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The Netherlands’ only euthanasia clinic said on Friday there had been a 22 per cent jump in people wanting to end their lives last year compared with 2018. (Image from Pixabay: For illustration purposes only)
The Netherlands’ only euthanasia clinic said on Friday there had been a 22 per cent jump in people wanting to end their lives last year compared with 2018. (Image from Pixabay: For illustration purposes only)

THE HAGUE: The Netherlands’ only euthanasia clinic said on Friday there had been a 22 per cent jump in people wanting to end their lives last year compared with 2018.

The Euthanasia Expertise Centre based in The Hague, which helps doctors to carry out assisted death, said the 3,122 requests it received last year was “far more than expected.”

The Netherlands is one of a handful of countries where euthanasia is legal and by law all Dutch people older than 12 are entitled to ask for it – but they first have to meet strict criteria.

“Every working day there are 13 people who come to us and say: ‘I cannot go on any longer’. There is a great need,” said clinic manager Steven Pleiter.

He said the number of requests remained stable in 2017 and 2018, but then accelerated last year, without suggesting a reason for the increase.

Pleiter said some 900 requests to the clinic were carried out last year.

But he said the jump in euthanasia demands rang alarm bells as the clinic was battling to deal with the increase.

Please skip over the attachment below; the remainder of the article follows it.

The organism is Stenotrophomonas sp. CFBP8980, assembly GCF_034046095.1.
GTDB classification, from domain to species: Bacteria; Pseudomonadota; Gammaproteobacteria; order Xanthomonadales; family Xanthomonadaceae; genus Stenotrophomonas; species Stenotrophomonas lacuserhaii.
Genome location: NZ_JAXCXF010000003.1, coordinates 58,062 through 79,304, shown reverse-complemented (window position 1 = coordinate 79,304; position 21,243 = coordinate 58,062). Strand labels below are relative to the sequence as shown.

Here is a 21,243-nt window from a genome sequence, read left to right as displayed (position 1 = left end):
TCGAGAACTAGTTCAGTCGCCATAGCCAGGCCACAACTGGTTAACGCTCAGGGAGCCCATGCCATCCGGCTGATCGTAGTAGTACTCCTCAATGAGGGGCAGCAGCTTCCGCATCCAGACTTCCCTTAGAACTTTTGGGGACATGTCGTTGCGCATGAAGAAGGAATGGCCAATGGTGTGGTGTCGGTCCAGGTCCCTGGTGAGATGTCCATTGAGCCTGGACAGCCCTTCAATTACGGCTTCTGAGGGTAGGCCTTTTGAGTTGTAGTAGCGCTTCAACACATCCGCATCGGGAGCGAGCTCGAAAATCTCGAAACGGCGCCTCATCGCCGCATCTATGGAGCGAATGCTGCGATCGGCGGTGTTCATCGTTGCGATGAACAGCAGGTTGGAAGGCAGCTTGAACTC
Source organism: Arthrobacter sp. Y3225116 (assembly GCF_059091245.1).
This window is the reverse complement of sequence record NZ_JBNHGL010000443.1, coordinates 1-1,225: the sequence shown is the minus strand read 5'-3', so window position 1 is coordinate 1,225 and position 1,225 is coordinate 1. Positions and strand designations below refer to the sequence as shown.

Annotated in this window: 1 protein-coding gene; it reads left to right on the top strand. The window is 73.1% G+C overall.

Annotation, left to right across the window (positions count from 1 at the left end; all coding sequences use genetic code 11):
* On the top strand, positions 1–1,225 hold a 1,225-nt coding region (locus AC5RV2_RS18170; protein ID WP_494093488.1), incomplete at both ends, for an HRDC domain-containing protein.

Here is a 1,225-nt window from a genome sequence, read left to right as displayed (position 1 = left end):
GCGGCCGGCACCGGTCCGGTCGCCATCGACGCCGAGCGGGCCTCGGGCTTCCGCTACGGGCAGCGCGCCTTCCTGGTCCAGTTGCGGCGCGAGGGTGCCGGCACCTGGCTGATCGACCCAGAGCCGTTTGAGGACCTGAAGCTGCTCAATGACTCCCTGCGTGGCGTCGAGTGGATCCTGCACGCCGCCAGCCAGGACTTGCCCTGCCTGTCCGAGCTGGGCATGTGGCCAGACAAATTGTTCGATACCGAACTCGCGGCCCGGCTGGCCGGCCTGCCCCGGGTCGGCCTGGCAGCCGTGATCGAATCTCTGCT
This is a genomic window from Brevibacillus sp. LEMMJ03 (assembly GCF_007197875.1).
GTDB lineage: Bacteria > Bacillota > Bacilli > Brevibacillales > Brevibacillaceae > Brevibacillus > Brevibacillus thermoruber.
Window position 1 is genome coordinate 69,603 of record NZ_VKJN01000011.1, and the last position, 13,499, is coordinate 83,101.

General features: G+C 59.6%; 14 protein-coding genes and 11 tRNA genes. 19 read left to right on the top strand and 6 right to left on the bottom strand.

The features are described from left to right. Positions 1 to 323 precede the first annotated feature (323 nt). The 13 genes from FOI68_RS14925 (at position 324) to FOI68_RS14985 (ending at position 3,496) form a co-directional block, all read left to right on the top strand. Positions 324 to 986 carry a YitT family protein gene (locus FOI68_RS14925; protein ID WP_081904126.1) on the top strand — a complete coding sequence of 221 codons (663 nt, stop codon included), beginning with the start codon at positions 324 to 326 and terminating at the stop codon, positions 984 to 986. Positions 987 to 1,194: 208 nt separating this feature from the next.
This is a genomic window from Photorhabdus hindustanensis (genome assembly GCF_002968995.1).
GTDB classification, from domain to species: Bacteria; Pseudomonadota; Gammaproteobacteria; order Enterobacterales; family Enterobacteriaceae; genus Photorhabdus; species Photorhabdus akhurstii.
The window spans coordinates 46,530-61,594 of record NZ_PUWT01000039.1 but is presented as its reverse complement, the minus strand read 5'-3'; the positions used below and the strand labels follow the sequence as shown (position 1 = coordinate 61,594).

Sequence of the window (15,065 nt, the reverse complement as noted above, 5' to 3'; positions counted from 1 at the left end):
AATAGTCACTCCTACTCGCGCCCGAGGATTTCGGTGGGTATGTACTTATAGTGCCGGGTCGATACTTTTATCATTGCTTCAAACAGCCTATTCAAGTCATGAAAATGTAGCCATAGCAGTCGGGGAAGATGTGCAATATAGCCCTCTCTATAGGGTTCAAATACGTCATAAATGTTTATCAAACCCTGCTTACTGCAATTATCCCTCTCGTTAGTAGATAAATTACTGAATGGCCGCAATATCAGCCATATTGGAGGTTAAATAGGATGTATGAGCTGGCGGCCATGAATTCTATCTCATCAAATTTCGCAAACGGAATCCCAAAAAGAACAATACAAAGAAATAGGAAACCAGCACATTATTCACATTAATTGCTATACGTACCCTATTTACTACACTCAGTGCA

“We have openings on all fronts, for doctors, psychiatrists and nurses,” Pleiter said.

Just over 6,000 assisted deaths were carried out across the Netherlands in 2018, according to official figures, with the Euthanasia Expertise Centre assisting in 727 in those.

The Netherlands was the first country to legalise euthanasia in 2002. It can only be carried out under strict conditions set down in Dutch law.

Children up to 16 need the permission of their parents and guardians, while parents must be involved in the process for children aged 16 and 17. From 18, any Dutch citizen may ask for assisted death.

In all cases, the patient must have “unbearable and endless suffering” and must have requested to die “earnestly and with full conviction.”

A Dutch court last year acquitted a doctor who euthanised a woman with severe dementia in a landmark case. - AFP

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